Richard Komer Mr. Komer serves as senior litigation attorney at the Institute for Justice. He litigates school choice cases in both federal and state courts. Several of his current cases involve the constitutionality of allowing school choice programs to include religious schools among the private schools that can participate.
Prior to his work at the Institute, Mr. Komer worked as a civil rights lawyer for the federal government, working at the Department of Education and Justice, as well as the Equal Employment Opportunity Commission as a special assistant to the Chairman, Clarence Thomas. His most recent government employment was as Deputy Assistant Secretary for Civil Rights at the Department of Education.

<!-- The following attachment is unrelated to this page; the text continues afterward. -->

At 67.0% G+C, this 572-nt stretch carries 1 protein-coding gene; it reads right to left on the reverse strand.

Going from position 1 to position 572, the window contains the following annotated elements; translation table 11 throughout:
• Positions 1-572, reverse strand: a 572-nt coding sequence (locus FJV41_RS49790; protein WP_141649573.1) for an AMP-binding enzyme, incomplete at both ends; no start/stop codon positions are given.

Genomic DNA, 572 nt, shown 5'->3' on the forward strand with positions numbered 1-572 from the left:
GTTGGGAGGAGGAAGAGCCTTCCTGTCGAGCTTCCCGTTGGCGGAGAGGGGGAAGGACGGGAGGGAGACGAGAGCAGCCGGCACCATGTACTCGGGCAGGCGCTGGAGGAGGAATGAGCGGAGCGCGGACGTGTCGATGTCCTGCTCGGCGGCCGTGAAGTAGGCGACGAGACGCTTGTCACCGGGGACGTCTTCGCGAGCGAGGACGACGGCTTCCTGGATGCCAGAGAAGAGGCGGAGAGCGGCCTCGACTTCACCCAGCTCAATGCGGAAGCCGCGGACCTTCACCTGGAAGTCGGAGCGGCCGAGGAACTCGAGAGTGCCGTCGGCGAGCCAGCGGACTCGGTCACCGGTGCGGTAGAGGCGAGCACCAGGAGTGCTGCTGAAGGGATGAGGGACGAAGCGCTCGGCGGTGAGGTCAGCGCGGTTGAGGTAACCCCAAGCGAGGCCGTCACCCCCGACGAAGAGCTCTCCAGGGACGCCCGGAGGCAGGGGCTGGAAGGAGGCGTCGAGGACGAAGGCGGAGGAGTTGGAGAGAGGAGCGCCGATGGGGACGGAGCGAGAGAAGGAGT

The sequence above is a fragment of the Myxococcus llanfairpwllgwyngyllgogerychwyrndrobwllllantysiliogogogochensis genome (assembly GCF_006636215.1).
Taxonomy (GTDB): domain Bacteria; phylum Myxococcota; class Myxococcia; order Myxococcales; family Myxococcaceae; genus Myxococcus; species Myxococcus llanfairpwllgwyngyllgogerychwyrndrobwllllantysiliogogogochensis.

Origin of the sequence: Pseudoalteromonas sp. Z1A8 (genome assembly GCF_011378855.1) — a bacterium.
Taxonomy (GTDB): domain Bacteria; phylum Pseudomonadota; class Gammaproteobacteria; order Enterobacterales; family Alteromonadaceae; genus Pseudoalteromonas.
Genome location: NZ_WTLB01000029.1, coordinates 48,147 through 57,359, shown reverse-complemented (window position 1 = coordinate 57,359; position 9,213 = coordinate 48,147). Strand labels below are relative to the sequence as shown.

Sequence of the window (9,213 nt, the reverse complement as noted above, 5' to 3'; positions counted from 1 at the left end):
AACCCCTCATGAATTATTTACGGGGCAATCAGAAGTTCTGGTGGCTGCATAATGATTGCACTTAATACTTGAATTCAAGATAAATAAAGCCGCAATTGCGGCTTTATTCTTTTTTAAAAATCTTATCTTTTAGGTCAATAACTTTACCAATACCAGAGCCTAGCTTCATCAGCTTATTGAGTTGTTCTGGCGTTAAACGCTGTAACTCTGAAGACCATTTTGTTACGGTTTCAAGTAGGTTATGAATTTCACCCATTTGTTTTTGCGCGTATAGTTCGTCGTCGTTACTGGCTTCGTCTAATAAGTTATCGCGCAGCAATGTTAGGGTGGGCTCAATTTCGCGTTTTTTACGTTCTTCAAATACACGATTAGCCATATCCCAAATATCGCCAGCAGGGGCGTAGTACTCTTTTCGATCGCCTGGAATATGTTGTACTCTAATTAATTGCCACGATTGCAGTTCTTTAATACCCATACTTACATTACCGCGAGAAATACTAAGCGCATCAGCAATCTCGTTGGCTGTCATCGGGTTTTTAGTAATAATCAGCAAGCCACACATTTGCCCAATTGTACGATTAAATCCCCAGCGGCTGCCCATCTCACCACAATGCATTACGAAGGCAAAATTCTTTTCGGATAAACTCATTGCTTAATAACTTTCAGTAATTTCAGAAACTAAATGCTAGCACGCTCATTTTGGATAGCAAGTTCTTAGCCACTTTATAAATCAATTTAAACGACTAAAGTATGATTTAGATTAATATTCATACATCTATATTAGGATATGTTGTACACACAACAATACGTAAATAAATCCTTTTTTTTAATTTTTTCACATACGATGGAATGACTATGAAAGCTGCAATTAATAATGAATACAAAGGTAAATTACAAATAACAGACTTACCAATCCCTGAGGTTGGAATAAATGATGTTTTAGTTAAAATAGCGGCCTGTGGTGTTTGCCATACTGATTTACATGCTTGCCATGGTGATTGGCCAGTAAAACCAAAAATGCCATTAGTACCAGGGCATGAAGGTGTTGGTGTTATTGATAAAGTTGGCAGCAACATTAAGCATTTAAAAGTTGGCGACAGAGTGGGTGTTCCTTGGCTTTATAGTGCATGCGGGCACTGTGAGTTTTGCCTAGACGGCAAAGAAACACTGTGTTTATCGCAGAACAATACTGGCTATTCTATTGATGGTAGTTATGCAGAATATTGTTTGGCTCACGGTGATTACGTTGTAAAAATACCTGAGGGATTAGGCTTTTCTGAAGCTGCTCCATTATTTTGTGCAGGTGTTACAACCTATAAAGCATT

Mr. Komer received his law degree from the University of Virginia in 1978 and his B.A.
from Harvard College in 1974.
Panelists’ Statements Anthony R. Picarello, Jr.
Vice President & General Counsel The Becket Fund for Religious Liberty Good morning. My name is Anthony Picarello, and I am Vice President and General Counsel for the Becket Fund for Religious Liberty. Thank you for the opportunity to come before you today to discuss the history of Blaine Amendments, and particularly their connection to anti-Catholicism.
This issue has been a special concern of the Becket Fund for many years. The Becket Fund is a nonpartisan, interfaith, public-interest law firm dedicated to protecting the free expression of all religious traditions. That mission includes opposition to government discrimination based on religion, including the government’s exclusion of religious people or groups from public life or public benefits. The Becket Fund litigates in support of these principles in state and federal courts throughout the United States, as both primary counsel and amicus curiae.